Tuesday, December 28, 2004


Matthew Yglesias takes on the exhilarating issue of Norsemen's alleged cultural aversion to fish, which he finds hard to believe.

I don't have much to add here, although I seem to recall from childhood lessons in Norwegian history that fish was definitely considered a "poor-man's" food. Also, reading about Viking explorations I got the impression they wanted to make a name for themselves. Thus, given our previous discussion about risk-taking and poverty they were most likely not poor but rather the Viking-era equivalents of spoilt rich kids with nothing better to do than to compete amongst themselves.

So my speculation is that it wasn't so much a "taboo" against eating fish (certainly not "taboo" in a religious sense) as much as a case of stupid pride: "We won't end up like those lowlife peasants back home who have to eat fish in order to survive".

Just my two øre.

PS: I noticed several "puzzling" claims when I read Jared Diamond's "Guns, Germs and Steel" a while back. I suspect he is the kind of author that is best read at a high level, without paying too close attention to every detail. So don't discount his broader arguments even if it does turn out he's a little off on those fishies...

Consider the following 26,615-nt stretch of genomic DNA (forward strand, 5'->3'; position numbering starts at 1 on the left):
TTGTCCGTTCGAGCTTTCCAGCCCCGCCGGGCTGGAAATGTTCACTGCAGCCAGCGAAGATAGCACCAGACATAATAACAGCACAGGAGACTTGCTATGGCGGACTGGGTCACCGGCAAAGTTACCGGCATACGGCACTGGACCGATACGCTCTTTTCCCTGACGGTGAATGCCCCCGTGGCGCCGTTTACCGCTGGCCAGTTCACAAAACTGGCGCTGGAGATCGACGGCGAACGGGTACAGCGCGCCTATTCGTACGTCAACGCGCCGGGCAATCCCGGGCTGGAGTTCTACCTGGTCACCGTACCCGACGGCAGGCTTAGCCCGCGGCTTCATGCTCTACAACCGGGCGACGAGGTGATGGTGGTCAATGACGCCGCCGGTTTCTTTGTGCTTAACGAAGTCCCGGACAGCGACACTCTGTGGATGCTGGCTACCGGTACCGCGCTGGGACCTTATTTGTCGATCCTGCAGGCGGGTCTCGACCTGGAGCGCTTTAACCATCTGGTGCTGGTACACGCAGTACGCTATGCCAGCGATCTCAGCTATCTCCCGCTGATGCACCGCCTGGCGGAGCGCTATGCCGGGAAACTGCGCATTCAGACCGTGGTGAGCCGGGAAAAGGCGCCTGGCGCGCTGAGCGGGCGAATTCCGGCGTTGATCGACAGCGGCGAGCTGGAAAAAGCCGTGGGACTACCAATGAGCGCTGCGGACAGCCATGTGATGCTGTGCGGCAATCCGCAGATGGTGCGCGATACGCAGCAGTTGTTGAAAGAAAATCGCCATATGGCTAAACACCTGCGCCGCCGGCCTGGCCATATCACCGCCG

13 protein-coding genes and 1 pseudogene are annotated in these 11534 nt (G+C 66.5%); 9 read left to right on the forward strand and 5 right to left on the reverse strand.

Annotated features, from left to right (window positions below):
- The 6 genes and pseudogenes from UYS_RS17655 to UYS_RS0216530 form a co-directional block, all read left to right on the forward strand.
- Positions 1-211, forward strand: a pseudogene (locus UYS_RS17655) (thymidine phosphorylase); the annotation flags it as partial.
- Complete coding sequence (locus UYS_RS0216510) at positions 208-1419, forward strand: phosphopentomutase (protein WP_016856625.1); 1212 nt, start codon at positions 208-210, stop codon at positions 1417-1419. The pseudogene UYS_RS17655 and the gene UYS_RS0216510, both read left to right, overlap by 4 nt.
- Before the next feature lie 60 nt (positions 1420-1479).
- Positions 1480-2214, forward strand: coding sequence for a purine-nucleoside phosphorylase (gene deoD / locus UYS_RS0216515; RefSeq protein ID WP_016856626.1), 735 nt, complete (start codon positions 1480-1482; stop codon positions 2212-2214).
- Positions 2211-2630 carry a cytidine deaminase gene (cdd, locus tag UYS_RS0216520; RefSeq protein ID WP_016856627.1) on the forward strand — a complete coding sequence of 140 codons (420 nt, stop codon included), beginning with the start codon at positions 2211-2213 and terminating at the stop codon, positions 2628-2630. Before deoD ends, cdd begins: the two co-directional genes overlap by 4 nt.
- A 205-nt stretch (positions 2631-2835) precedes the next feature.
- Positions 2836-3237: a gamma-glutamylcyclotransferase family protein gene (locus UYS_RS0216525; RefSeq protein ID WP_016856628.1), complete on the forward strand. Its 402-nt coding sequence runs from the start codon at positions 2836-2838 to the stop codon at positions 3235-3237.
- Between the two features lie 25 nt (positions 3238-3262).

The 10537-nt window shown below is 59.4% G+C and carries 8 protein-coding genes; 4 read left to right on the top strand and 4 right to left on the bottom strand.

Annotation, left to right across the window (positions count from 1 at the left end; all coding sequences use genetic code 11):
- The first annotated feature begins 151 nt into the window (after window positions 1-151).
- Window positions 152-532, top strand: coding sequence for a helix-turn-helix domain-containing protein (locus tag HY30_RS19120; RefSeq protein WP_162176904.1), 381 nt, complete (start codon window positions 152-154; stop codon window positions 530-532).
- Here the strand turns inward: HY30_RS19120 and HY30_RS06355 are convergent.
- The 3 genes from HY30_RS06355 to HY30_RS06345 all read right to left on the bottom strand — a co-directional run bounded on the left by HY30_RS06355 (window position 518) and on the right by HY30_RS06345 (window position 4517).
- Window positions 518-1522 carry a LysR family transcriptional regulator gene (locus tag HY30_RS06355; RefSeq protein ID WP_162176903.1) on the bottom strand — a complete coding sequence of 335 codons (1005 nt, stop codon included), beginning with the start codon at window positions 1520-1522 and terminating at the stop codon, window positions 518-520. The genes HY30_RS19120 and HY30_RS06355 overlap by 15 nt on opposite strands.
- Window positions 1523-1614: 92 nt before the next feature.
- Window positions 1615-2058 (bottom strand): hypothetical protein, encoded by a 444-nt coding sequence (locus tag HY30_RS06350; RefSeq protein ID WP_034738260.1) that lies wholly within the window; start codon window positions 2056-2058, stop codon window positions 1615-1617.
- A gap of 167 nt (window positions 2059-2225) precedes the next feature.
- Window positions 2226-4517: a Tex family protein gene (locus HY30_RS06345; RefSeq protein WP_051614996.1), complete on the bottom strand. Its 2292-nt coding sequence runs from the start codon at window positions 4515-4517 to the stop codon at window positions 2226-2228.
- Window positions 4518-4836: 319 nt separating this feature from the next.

UPDATE: I missed this comment to Matt's post by Lemuel Pitkin, he is basically saying the same thing: "the feudal structure of Norse society meant that political power was based on control over access to land".

UPDATE II: Commenter Roxy/Ragu at Anthropik has settled this issue once and for all:
Well, it seems that there is quite a bit of disagreement on this particular case. It's not that the Greenland Norse didn't consider fish as food - many Norse back home ate fish all the time - but instead ran out of supplies to make the boats they were used to fishing in, from a combination of outstripping their resources in Greenland, and the discontinuance of ships from mainland Europe (the Plague might have had something to do with this as well). Lacking supplies, the Norse were restricted to fish they could catch from the shore, a method they probably weren't very skilled at. The Inuit had no problems making kayaks or fishing, but The Vikings' view of the Inuit as being inferior "wretches" probably kept them from trying to learn anything from the natives. So they died out, perhaps from ethnocentrism more than a cultural taboo against fish, although if the Greenlanders were in fact upper-class and had an existing aversion to fish as a "poor man's food", that certainly wouldn't have helped.